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Can Urol Assoc J. 2008 December; 2(6): 635–636.
PMCID: PMC2593603

Renal mucinous tubular and spindle cell carcinoma

Abstract

We report a case of mucinous tubular and spindle cell carcinoma in a 66-year-old woman. The tumour, located on the left kidney, was well circumscribed. Microscopically, the tumour was composed of cuboidal cells arranged in tubules and making abrupt transitions to spindle cell morphology in a myxoid stroma. Tumour cells were strongly positive for cytokeratin 7 and epithelial membrane antigen. Because of the favourable prognosis with this type of tumour, mucinous tubular and spindle cell carcinoma must be differentiated from papillary renal cell carcinoma, especially that with sarcomatoid change. No tumour recurrence or metastasis were reported with a follow-up of 23 months.

Introduction

Mucinous tubular and spindle cell carcinoma is a rare kidney tumour with a favourable prognosis. We report a new case in a 66-year-old woman.

Case report

A 66-year-old woman presented with a 1-month history of left flank pain. Renal function test results were normal. A computed tomography scan of the abdomen revealed a 6-cm well-circumscribed left renal mass contained in the renal capsule.

Left large nephrectomy (surgical excision of the kidney, the adrenal gland and the perirenal fat) was performed. Grossly, the kidney was occupied by a firm and well-circumscribed tumour that measured 6 × 5 × 5 cm. The cut surface was tan-brown with foci of hemorrhage (Fig. 1). Microscopically, the tumour was composed of long cords and microtubules in a myxoid stroma (Fig. 2) with luminal mucin. Tumour cells were cuboidal, making abrupt transitions to spindle cell morphology (Fig. 3). Nuclear pleomorphism was absent in both cuboidal and spindle cells (Fig. 4). The myxoid stroma reacted strongly with alcian blue (Fig. 5).

Fig. 1
The cut surface of the tumour was tan-brown with foci of hemorrhage.
Fig. 2
Histological section showing long cords and microtubules in a myxoid stroma (hematoxylin–eosin stain, original magnification × 200).
Fig. 3
Histological section showing cuboidal cells making abrupt transitions to spindle cell morphology (hematoxylin–eosin stain, original magnification × 100).
Fig. 4
Histological section showing absence of nuclear pleomorphism (hematoxylin–eosin stain, original magnification × 400).
Fig. 5
Histological section showing myxoid stroma reaction with alcian blue (hematoxylin–eosin stain, original magnification × 400).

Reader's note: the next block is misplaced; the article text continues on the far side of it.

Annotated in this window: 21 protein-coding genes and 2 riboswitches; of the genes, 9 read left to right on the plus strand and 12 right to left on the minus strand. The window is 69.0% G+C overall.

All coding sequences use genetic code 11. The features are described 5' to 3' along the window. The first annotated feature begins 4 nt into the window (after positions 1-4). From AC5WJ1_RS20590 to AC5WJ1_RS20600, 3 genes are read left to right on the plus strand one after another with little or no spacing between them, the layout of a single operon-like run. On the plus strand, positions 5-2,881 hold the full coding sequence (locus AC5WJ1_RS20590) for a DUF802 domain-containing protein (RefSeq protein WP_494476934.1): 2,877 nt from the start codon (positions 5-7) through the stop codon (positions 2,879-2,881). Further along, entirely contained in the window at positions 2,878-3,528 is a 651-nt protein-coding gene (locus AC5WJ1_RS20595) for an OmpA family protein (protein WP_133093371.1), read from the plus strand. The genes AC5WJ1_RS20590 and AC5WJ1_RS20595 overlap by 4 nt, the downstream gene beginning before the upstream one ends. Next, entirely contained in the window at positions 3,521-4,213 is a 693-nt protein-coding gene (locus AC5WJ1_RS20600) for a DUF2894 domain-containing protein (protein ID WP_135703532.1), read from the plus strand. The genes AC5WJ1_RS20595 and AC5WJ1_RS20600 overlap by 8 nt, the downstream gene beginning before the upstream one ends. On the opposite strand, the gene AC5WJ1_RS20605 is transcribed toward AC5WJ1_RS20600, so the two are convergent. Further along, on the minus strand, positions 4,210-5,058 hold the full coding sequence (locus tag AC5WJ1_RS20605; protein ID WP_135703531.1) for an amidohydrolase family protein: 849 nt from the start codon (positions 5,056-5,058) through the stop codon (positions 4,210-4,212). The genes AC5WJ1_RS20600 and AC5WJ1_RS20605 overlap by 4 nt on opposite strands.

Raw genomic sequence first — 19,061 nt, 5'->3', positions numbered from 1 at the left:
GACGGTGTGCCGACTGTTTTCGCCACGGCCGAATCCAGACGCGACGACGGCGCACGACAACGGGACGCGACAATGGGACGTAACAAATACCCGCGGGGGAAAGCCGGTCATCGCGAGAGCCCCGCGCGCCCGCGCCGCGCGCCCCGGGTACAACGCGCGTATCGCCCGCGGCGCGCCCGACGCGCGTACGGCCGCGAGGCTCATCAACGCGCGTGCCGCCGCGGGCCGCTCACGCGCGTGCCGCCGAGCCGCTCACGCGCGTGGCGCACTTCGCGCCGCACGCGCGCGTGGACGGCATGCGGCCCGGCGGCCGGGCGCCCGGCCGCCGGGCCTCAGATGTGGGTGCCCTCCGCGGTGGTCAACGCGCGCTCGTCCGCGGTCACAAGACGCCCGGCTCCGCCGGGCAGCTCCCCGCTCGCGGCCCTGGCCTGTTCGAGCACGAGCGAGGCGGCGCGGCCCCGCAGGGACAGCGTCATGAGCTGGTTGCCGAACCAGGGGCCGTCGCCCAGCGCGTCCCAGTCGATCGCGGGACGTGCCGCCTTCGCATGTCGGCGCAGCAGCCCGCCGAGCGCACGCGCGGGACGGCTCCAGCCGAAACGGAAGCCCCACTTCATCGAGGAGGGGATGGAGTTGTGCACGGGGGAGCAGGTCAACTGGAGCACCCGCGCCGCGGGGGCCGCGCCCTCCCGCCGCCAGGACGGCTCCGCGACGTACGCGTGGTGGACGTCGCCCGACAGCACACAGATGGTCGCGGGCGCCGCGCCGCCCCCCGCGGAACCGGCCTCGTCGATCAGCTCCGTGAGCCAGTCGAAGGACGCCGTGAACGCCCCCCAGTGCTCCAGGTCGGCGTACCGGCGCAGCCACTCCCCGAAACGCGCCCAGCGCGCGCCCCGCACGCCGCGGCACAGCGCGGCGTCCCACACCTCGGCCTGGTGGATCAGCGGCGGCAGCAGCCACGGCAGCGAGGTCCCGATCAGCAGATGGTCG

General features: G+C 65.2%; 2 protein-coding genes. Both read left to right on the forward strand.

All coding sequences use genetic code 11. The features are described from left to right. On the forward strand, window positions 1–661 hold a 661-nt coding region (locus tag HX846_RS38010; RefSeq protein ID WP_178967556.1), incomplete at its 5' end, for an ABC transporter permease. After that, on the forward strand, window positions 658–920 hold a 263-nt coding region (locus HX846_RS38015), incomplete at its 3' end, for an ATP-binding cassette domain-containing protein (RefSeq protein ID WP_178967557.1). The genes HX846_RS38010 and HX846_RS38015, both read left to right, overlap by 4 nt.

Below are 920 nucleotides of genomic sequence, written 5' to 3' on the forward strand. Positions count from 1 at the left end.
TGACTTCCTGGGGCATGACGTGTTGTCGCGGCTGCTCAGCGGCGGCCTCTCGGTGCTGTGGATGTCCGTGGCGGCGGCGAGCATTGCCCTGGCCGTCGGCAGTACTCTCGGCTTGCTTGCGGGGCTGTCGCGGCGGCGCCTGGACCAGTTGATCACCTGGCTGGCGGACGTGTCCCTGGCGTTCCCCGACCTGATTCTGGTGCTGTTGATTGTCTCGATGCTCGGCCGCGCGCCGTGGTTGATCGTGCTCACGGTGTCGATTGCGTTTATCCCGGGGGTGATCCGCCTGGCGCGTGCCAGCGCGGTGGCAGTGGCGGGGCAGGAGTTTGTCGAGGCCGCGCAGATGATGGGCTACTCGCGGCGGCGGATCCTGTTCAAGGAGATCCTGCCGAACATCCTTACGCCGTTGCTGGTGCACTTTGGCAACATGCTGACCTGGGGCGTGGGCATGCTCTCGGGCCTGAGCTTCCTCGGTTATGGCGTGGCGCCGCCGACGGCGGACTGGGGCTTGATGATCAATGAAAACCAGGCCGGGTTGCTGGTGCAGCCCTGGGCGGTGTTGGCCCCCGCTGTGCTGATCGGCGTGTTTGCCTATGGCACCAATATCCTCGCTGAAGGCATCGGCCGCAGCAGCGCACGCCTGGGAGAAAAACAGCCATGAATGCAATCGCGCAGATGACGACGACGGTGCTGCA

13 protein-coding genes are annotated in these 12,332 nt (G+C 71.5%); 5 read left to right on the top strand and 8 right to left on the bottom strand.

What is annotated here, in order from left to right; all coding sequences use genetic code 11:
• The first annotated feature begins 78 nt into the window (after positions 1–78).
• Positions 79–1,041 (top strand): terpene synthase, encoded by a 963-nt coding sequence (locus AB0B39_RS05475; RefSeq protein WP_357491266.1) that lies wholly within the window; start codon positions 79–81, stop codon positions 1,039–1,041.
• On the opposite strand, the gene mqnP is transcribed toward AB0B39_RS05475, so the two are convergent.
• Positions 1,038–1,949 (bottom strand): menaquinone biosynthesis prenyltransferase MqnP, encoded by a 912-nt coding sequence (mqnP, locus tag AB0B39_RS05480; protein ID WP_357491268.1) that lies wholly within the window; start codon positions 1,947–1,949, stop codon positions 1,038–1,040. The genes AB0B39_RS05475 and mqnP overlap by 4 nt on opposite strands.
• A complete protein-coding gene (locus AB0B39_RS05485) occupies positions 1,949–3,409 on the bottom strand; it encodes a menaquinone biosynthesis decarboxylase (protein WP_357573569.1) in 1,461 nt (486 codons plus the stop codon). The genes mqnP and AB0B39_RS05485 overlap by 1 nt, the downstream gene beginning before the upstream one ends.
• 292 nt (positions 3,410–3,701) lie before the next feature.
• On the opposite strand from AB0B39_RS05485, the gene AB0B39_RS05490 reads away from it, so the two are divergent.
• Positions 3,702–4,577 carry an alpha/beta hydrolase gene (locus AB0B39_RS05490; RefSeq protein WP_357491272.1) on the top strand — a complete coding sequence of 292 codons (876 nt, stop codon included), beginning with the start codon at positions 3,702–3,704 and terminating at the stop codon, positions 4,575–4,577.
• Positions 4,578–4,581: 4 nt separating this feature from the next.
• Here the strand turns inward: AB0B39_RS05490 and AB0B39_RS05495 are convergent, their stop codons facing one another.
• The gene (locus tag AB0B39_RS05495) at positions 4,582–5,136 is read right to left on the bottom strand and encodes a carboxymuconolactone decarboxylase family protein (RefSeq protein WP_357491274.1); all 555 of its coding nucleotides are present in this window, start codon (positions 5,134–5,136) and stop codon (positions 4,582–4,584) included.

Immunohistochemically, most of the tumour cells, including the spindle type, were strongly positive for cytokeratin 7 and epithelial membrane antigen. There was no invasion of the hilar fat and the diagnosis of mucinous tubular and spindle cell carcinoma was then made. No tumour recurrence or metastasis were reported with a follow-up of 23 months.

Discussion

Mucinous tubular and spindle cell carcinoma is a rare and only recently described tumour. Only 46 cases have been reported.1 This tumour is seen in adults, predominantly in women, and is typically detected as an asymptomatic renal mass.2

Grossly, mucinous tubular and spindle cell carcinoma is usually well circumscribed with a solid grey to white appearance to the cut surface.2

Histologically, the tumour is composed of cuboidal cells arranged in microtubules and long cords making abrupt transitions to spindle morphology.2 These structures are arrayed in a mucinous or myxoid stroma that reacts strongly with alcian blue.2 Nuclear atypia and mitoses are rare in both cuboidal and spindle cells. Because of the presence of compact tubular architecture, focal papillations and mucin production, the mucinous tubular and spindle cell carcinoma has some morphological similarities with papillary renal cell carcinoma, particularly type 1,2 but extracellular mucin is rare or absent in the latter.

This tumour can also be confused with the papillary renal cell carcinoma that has sarcomatoid change, but in the mucinous tubular and spindle cell carcinoma, spindle cells are arranged in parallel bundles with eosinophilic cytoplasm and low-grade nuclei.3

Immunohistochemistry is not helpful in discriminating between papillary renal cell carcinoma and mucinous tubular and spindle cell carcinoma. The morphological interpretation is still important in the distinction between these tumours.

In summary, mucinous tubular and spindle cell carcinoma is a rare and only recently described distinctive subtype of renal cell carcinoma. It must be differentiated from papillary renal cell carcinoma, especially that with sarcomatoid change, which has a much poorer prognosis.

Footnotes

This article has been peer reviewed.

Competing interests: None declared.

References

1. Paner GP, Srigley JR, Radhakrishnan A, et al. Immunohistochemical analysis of mucinous tubular and spindle cell carcinoma and papillary renal cell carcinoma of the kidney, significant immunophenotypic overlap warrants diagnostic caution. Am J Surg Pathol. 2006;30:13–9. [PubMed]
2. Eble JN. Mucinous tubular and spindle cell carcinoma and post-neuroblastoma carcinoma: newly recognised entities in the renal cell carcinoma family. Pathology. 2003;35:499–504. [PubMed]
3. Fleming S. Recently recognized epithelial tumours of the kidney. Curr Diagn Pathol. 2005;11:162–9.

Articles from Canadian Urological Association Journal are provided here courtesy of Canadian Urological Association